Mayor Curry ‘cautiously optimistic’ about Jacksonville’s coronavirus numbers

Mayor also addresses sheltering residents during pandemic, education options, canceling RNC in Jacksonville

VIDEO: Jacksonville Mayor Lenny Curry said he was “cautiously optimistic” about local coronavirus numbers as the Florida Department of Health reported 191 additional COVID-19 deaths, the most the state has announced in a day since the start of the pandemic.

JACKSONVILLE, Fla. – Jacksonville Mayor Lenny Curry said Tuesday he was “cautiously optimistic” about local coronavirus numbers as the Florida Department of Health reported 191 additional COVID-19 deaths, the most the state has announced in a day since the start of the pandemic.

Duval County added 137 cases on Tuesday -- the first time since June 23 the daily number dropped below 200. The county has recorded a total of 146 deaths, three of which were reported Tuesday.

“The recent surge seems to be stabilizing and even trending downward in some hospitals, some facilities,” Curry said during a virtual news conference Tuesday afternoon.

The rate of positive tests that came back Monday in Duval County was 7.2% -- down from 8.6% on Sunday. Curry said the state Department of Health reported, as of Tuesday morning, Duval County had an overall positive percentage of 10.76%. He said that Jacksonville’s declining positivity rate could signal the virus is slowing down.

“COVID-19 hospitalizations remain stable and have been for several days. They are not declining readily and they are also not rising. What is declining is the daily number of positive cases. These factors make us cautiously optimistic,” Curry said.

The mayor said local hospitals are reporting 481 people are currently hospitalized with COVID-19 and 106 people are in intensive care.

Sheltering residents during pandemic

The mayor and other city officials also addressed planning for a hurricane and sheltering residents during the pandemic.

With the threat of a tropical system impacting Jacksonville in the coming days, the mayor and other leaders are looking ahead. Steve Woodard, director of the city’s Emergency Preparedness Division, was asked how his division would handle sheltering residents.

“That will likely require us to open more shelters, but we have that excess capacity. Generally, we open anywhere from eight to 12 shelters. We have 29 shelters in our inventory, so we have good capacity. Also, [we’re] looking at doing screening of people who would be coming to a shelter,” Woodard said. “But we’ve also found that during COVID we can do a lot of our operations virtually, so we’re also going to include as part of our planning.”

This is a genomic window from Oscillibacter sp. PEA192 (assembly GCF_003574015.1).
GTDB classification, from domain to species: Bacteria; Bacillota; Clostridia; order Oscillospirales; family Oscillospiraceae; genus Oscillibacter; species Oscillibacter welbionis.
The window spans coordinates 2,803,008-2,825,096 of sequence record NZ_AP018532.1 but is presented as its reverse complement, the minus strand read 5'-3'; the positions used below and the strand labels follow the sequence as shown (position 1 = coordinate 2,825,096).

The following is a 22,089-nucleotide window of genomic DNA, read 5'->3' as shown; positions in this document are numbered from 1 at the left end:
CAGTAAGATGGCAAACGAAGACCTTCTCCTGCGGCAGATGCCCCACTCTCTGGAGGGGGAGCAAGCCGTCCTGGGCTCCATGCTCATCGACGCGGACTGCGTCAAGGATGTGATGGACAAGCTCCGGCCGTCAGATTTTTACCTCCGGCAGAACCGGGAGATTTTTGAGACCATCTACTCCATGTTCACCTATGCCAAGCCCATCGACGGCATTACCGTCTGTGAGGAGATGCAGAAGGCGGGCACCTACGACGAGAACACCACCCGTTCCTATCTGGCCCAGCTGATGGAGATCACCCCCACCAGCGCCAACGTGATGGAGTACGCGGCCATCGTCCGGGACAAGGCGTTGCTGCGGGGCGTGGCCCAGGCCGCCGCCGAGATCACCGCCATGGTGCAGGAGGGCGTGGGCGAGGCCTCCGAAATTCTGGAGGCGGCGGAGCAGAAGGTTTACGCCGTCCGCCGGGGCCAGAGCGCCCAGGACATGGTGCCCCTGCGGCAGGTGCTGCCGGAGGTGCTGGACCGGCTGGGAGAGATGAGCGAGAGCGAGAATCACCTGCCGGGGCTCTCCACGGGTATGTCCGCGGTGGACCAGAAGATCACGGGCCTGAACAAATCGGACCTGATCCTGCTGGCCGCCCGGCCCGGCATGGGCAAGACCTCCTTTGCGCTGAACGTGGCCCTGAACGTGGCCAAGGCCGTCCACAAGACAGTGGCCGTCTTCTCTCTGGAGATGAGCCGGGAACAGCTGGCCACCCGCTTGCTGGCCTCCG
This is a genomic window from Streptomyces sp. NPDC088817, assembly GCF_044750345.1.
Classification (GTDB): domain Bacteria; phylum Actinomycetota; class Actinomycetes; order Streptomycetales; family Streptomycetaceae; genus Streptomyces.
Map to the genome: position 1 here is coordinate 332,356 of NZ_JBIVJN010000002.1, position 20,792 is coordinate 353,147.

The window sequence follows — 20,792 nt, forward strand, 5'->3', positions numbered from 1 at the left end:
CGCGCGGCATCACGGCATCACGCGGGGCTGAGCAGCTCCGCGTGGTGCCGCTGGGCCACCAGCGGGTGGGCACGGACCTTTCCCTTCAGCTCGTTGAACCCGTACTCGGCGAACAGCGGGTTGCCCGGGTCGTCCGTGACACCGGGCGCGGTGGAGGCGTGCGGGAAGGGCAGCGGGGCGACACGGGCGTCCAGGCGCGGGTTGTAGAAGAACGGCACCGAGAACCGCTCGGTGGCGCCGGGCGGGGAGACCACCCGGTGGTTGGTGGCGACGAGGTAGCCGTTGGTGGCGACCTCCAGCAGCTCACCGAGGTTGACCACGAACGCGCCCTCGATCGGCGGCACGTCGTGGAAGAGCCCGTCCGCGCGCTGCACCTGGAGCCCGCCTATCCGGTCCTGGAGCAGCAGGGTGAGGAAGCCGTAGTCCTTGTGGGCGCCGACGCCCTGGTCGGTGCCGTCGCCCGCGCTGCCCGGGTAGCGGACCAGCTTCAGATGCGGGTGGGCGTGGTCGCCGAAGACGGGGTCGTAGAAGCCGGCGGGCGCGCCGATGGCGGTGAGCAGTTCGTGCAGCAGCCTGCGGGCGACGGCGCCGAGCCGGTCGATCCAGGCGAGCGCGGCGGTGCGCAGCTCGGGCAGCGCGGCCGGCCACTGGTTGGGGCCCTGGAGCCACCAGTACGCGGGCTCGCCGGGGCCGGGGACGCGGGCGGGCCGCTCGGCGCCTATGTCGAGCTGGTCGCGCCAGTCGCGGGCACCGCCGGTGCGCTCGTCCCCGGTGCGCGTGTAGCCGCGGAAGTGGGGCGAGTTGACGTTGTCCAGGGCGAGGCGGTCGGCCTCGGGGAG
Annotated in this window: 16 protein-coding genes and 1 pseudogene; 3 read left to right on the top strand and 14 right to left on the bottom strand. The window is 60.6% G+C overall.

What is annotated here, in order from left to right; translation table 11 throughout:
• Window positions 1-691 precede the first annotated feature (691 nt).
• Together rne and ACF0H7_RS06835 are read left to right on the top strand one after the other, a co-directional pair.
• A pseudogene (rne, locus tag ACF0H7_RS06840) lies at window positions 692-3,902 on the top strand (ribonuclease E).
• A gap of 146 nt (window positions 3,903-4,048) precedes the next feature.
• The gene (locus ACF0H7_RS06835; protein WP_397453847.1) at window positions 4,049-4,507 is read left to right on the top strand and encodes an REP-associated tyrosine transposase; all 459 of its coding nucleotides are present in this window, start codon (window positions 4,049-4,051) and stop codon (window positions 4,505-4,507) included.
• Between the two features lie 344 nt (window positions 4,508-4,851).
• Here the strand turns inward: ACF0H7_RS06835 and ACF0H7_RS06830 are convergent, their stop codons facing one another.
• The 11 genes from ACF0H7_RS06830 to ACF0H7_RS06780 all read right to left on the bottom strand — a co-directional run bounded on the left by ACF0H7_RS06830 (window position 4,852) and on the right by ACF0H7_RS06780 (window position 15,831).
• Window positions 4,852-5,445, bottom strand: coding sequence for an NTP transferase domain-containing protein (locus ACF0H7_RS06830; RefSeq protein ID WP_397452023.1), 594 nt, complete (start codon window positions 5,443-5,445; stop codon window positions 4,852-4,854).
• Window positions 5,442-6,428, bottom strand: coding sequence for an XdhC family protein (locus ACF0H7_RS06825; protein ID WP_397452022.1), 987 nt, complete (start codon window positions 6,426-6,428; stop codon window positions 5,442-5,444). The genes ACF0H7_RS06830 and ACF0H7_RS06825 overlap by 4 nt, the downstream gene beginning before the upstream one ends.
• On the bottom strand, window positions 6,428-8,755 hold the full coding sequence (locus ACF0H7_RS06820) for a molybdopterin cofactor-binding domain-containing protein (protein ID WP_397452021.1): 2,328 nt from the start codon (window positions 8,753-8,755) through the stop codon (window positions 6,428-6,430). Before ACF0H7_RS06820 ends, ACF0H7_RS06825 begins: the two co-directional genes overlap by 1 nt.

Education options

The mayor also spoke about returning to school and the importance of parents, teachers and staff having the choice to decide their own education option.

“When school opens -- assuming we’re going to have the option and the opportunity for in-school learning, knowing what we know today -- my family and I will be sending our kids back to school. And, by the way, for those in the public that are wondering, I’ve got three kids,” Curry said. “One going into 10th grade, one going into eighth grade, one going into sixth. One is in private school. Two are in public schools. Our plan is for all three of them to be back in school.”

He said he understands the Duval County School Board’s decision to push back the start of the school year.

RNC in Jacksonville canceled

Curry was also asked about President Donald Trump’s decision to cancel the Republican National Convention in Jacksonville.

“I think, given these current trends, it was the right decision. But we still had weeks,” Curry said. “To go back to last week, had the president not made that decision, I probably would have made some sort of a decision somewhere between seven to 10 to 12 days.”

He was also asked whether the city could handle such an event without the virus.

“I don’t think this says anything about the ability of Jacksonville to host a convention. We are in uncertain times, times like we’ve never seen, unpredictable times. We’ve learned a lot about the virus from the beginning -- each day and each week. Our positivity rates were 3% when we started looking at the convention. They dropped to 2.8% in the week thereafter. And we were looking to pull off a large event with economic impact in short order,” Curry said.

“And then the virus began to spread communitywide, not only in Jacksonville, but throughout the state and, frankly, through other parts of our country, as well. And that’s unpredictable. So in normal times, I’m confident that we would have been able to pull this off, although I don’t that know in normal times if we’d been able to potentially pull an event from another city in short order.”

The mayor said he sympathizes with local businesses who were planning on the economic impact of the RNC in Jacksonville. As for the optimism that Curry expressed about the percentage of positive cases being reported, doctors say it’s too soon to tell whether Florida is truly moving in the right direction when it comes to cases.

About the Author:

Tarik anchors the 4, 5:30 and 6:30 p.m. weekday newscasts and reports with the I-TEAM.